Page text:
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Tuesday, May 23rd, 2017

Application development

Mozilla sets its site on mobile standardization: Page 2 of 2

Other existing technologies may need only slight modification for this new environment. Eich demonstrated a version of JavaScript developed by Intel, River Trail, that can execute some of the JavaScript code on the GPU (graphics processing unit). This can vastly increase the speed at which JavaScript apps can perform. He ran an animation that, without River Trail, executed on the browser at a rate of 3 frames per second, while with the Parallel JavaScript engine, ran at a much smoother 45 FPS. 

Mozilla itself has a number of projects that could help with its goal. Mozilla employs about 570 employees, and about 1,000 active code committers. 

One project is BrowserID, which uses the browser as a mechanism for verifying the user's identity. Once users verify their email address, that address can be used to log in to different sites, with the browser providing the password automatically. BrowserID works like OpenID, except that the email address, rather than a Web address provides the authentication.

"BrowserID is the lynchpin for open Web apps," Eich said.

Another project is called Boot To Gecko, which Eich demonstrated during his talk, using an Android phone. When he turned the phone on, the device displayed what looked like a typical Android home screen. But this screen was actually the Firefox browser, built on the Gecko rendering engine and OpenGL JavaScript graphics library. All the applications on the device were written using only HTML, CSS and JavaScript.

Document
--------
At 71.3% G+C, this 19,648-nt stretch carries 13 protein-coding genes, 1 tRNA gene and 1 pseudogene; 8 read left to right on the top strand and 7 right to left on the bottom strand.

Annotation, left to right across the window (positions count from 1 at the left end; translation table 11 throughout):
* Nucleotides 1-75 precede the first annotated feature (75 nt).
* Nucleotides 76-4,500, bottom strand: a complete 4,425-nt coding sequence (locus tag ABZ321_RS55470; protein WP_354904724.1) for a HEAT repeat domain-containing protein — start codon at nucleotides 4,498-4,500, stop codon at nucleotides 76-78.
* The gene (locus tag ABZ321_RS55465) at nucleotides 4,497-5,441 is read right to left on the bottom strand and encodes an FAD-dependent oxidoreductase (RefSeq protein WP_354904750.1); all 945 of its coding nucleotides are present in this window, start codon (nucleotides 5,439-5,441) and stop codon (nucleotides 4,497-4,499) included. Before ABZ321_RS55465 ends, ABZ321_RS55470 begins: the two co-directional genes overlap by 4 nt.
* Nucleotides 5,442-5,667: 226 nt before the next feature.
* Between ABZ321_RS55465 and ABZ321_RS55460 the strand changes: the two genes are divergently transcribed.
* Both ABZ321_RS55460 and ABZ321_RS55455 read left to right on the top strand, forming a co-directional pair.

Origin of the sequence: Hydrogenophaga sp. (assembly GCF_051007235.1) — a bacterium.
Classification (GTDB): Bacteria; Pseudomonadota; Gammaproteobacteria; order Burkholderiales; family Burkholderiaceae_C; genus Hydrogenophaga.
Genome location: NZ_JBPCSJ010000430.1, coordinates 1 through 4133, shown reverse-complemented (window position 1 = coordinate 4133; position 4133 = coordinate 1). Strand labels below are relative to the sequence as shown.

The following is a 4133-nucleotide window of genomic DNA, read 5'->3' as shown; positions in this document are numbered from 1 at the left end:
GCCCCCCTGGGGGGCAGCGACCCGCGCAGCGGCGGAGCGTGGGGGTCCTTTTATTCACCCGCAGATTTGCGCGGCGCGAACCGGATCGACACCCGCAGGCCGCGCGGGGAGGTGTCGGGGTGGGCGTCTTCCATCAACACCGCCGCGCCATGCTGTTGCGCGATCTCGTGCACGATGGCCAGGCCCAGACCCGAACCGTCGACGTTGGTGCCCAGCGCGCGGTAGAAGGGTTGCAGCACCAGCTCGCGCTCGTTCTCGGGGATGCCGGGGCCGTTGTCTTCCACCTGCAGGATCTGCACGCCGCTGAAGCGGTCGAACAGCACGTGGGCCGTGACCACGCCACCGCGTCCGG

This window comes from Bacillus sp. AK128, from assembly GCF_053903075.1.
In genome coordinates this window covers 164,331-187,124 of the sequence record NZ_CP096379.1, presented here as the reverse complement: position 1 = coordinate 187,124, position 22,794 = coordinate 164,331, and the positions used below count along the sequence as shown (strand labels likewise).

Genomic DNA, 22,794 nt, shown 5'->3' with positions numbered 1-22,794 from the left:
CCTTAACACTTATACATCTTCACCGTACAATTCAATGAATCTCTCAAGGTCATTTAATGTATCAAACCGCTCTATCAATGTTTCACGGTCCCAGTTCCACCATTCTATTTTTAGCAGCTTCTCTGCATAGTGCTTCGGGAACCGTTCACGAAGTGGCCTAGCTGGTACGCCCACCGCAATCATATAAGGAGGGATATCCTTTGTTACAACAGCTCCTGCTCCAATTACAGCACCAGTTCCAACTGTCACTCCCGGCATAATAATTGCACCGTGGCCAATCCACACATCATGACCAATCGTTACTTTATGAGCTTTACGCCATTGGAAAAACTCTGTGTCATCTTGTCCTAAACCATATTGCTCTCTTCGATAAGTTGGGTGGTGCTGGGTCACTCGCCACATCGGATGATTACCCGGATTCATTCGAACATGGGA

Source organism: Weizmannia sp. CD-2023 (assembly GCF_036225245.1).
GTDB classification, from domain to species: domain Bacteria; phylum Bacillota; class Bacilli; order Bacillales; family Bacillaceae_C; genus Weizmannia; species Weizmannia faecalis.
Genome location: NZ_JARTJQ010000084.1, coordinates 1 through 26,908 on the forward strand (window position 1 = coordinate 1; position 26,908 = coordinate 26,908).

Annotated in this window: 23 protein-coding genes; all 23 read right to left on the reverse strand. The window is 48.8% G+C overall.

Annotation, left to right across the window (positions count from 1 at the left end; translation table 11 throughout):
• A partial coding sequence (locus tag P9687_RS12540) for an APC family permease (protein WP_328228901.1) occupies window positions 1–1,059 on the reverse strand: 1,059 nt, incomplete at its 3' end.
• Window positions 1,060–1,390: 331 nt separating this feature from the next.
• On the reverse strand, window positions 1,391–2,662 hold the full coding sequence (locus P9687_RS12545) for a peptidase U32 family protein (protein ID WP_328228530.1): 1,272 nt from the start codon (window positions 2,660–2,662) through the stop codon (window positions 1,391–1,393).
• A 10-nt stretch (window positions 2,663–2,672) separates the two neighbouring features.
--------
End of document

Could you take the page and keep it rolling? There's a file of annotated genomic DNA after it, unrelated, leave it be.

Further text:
Despite this work, Mozilla still faces difficulties in getting handset makers and phone carriers to go along with the approach, Eich admitted. 

"It's still too expensive to develop mobile hardware. The phone's hardware is still a little too expensive, so the companies that build their phones have to lock their users in to vertical silos, and to keep the user relationship to make more money to recoup their investments," Eich said.

Much of Google's Android is open source, so Mozilla engineers can work intimately with the OS in that case. Other platforms, such as Apple's, are more closed. Browser makers would also have to grapple with individual device component drivers, which are usually difficult to work with. 

"For some reason, Apple and Google for Android are not interested in standardizing these device APIs," Eich said. "There is secret sauce from Apple. There is secret sauce in Android to get at these devices." 

Nonetheless, as issues around individual device APIs are raised, such as security, device makers will be forced to disclose the inner workings of their mobile OSes. Mozilla already offers the capability to work with geospatial data, thanks to security issues raised around that technology, and will soon offer more capabilities tied in directly to device based cameras.

"There are no Web standards at hand [for mobile devices]. We're going to change that," he said. "We're going to expose Web APIs in all these devices and standardize them in a fair way, so they can be in all the browsers."